Martin Luther King Jr. Day in the United States doesn’t just celebrate the civil rights pioneer’s triumphs over discrimination. It also marks a triumph of political will and idealism over cold economics.
When the celebration of King’s Jan. 15 birthday was proposed as a national holiday in the late 1970s, debate in Washington D.C. turned less on whether King and his courageous advocacy warranted such recognition, and more on whether the American economy could afford another federal holiday.
According to newspaper accounts, a three‐hour debate on the U.S. House floor in Dec. 1979 focused largely on the estimated $212 million it would cost in lost productivity and overtime to give Americans another day off. Many opposed to the holiday insisted their stance had nothing to do with their opinion of the anti-racism causes King espoused and his Vietnam-era views on politics and labor rights, but with simple economics.
The Congressional Black Caucus, the most persistent advocates for the holiday, ultimately pulled the 1979 bill after a House floor amendment pushed the formal recognition of King’s birthday to a Sunday, meaning no paid time off or overtime for federal workers. A Sunday observance instead of a paid holiday, advocates argued, would signal a lesser importance.
Many similar attempts to federally recognize King’s birthday met similar fates for similar reasons, dating all the way back to 1968, the year King was assassinated. And right up until President Ronald Regan signed Martin Luther King Jr. day into law in 1983, opponents decried the idea due in part to the $5 billion price tag it would carry for labour hours paid but not worked. Prior FBI surveillance of King was used to argue against the holiday as well.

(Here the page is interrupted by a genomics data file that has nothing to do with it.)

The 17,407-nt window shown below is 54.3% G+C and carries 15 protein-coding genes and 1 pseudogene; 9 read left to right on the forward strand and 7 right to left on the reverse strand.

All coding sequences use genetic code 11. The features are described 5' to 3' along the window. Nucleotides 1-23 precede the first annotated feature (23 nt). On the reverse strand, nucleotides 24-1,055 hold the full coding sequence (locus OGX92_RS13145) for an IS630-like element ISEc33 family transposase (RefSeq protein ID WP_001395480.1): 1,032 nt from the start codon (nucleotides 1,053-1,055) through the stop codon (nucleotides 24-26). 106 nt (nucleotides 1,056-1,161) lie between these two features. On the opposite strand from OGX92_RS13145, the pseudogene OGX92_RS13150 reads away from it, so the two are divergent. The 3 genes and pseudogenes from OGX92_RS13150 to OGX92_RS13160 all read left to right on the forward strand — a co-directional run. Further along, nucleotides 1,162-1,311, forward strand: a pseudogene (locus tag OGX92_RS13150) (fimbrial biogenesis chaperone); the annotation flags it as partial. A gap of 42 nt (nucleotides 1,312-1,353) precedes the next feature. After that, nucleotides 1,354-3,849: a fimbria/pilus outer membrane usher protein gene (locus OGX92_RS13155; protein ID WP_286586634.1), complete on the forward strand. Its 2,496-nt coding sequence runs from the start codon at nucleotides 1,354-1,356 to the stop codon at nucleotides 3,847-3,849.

In the end, though, what won the day was a recognition that the struggle for equality and dignity that King lived and died for carried more weight than the economic considerations of the day.
Following the vote to authorize the holiday, observed for the first time in 1986 and on every third Monday of January since, King’s widow, Coretta Scott King, said at a news conference: ”For those of us who believe in the dream, it is a great day for America and the world.”
Since 1986, Martin Luther King Jr. Day has become a national day of service in the United States, with volunteer opportunities across the country.
Daylong “MLK Day Bootcamp” events are held around the country, in which volunteers teach teenagers and young adults critical workforce skills, and volunteer food drives and community festivals are held across the country. Community breakfasts reflect on King’s most powerful speeches and how individuals can embody his ideals in every day action. In the days leading up to the holiday, schoolchildren in many states are taught how King’s ideas represent an evolution of the principles of U.S. democracy embedded in its founding documents, such as liberty, the common good, justice, and equality.
And as the United States approaches 40 years since Martin Luther King Jr. Day was ratified, there’s nary a mention of how much the holiday costs, only of how much value it adds.